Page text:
Chilling Questions Raised about FBI’s Flawed Testimony on Microscopic Hair

By The Charlotte Observer
Editorial Board

In a chilling admission last week, the FBI and Justice Department acknowledged that examiners in an elite FBI microscopic hair comparison unit gave flawed testimony in more than 95 percent of trials over approximately two decades before 2000.

What’s more chilling is what we don’t yet know about additional cases across the country, including in North Carolina.

The Washington Post reports that more than 200 trials have been examined thus far in which the elite forensic unit overstated the link between hair found at a crime scene and a defendant’s hair. In cases where such testimony was given, 32 defendants were sentenced to death, and 14 were executed or have died in prison. At least 1,200 cases are still awaiting examination.

Tucked away at the bottom of the Post’s report is another disturbing note: These same FBI examiners taught 500 to 1,000 state and local crime analysts to give microscopic hair comparison testimony in the same ways. That could affect more cases in North Carolina and throughout the United States.

North Carolina, at least, is already taking steps to examine the impact. The state is one of just a few across the country that already has investigated cases involving the FBI forensics unit. Thus far, there are just three FBI cases involving North Carolina defendants, probably because the State Bureau of Investigation did its own hair analysis in state cases.

To read more click here. 

 

FBI Finds No Civil Rights Violations in Deputy Shooting of Black Man in Texas

By Steve Neavling
ticklethewire.com 

A white sheriff’s reserve deputy who killed a black man in Tulsa, Okla., did not commit civil rights violations, the FBI has found following an investigation.

The Wall Street Journal reports that the Tulsa County sheriff’s office held a news conference to announce the FBI findings.

“They found no wrongdoing,” Sheriff Stanley Glanz said at a news conference.

The FBI said it is open to “re-evaluating the matter should new information or evidence come to the surface.”

The shooting was captured by a camera worn by a deputy. After a shot rings out, the reserve deputy, 73-year-old Robert Bates, is heard saying, “I shot him. I’m sorry.”

Bates is already charged with second-degree manslaughter.

Mexican Immigrant Busted for Stealing Border Patrol Agent’s Identity

By Steve Neavling
ticklethewire.com

Border Patrol agents did a double-take after checking a bus passenger’s papers at a checkpoint in Falfurrias, Texas.

The passenger’s license, birth certificate and Social Security card all identified the  passenger as 34-year-old David, a fellow Border Patrol agent assigned to the same area, Valley Central reports.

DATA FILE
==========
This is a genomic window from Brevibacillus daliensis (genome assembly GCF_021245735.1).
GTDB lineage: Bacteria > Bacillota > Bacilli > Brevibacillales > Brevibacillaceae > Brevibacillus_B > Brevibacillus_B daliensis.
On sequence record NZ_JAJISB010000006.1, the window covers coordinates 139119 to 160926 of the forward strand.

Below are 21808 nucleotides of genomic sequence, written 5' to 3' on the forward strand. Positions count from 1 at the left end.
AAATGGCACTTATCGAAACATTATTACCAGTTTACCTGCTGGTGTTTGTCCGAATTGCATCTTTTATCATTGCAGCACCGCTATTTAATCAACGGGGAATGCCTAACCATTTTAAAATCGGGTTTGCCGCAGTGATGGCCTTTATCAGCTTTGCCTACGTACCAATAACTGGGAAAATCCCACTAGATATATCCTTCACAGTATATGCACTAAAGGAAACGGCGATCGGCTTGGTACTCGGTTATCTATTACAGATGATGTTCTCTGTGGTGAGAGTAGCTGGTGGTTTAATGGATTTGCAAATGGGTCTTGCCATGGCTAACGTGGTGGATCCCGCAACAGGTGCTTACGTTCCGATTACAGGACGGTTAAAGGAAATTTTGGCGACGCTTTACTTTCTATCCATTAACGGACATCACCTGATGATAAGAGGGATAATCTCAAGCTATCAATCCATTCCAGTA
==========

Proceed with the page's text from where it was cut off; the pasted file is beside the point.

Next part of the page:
Agents knew it wasn’t David, whose last name hasn’t been identified to protect his privacy.

The man was actually 24-year-old Orlando Castaneda-Diaz, a Mexican citizen who allegedly crossed the border on April 12.

It wasn’t immediately clear how the identity was stolen.

Other Stories of Interest


Bill Will Allow Retired Federal Agents to Carry Concealed Pistol in Restricted Zones

By Greg Stejskal
ticklethewire.com

LANSING — On April 14th, Michigan Gov. Rick Snyder signed Senate Bill 53 that will correct an oversight in a law for retired federal law enforcement agents. The bill will take effect 90 days after the signing.

Michigan statutes regulating the licensing of individuals to carry a concealed pistol had designated certain places “gun free zones,” such as schools, places of worship, sports arenas, taverns, etc. Retired law enforcement officers with a concealed pistol license were exempt from the gun free zone restriction.

The problem: The statute had defined a retired LEO as an individual who was a police officer certified pursuant to Michigan law and retired in good standing from their agency. Consequently, under the statute retired federal LEOs by definition were not retired LEOs and were not exempt from the gun free zone restriction.

The amendment to the the statute (SB 53) signed by Gov. Snyder adds federal LEOs as defined retired LEOs. Now, retired federal agents will be exempt from the gun free zone restriction.

PHOTO ABOVE: 

Greg Stejskal, Detroit Chapter SFAFBI; William Hampstead, Pres. Mich. chapter FLEOA; Mark Holloway, retired Border Patrol; Gov. Rick Snyder; Sen Rick Jones, who introduced the bill and was formerly Sheriff Eaton County; Sandra McCormick, Senator Jones’ Chief of Staff; Bob Getschman, W. Mich. Chapter SFAFBI.

All of the above pictured with the governor were involved in helping shepherd the bill through the legislative process.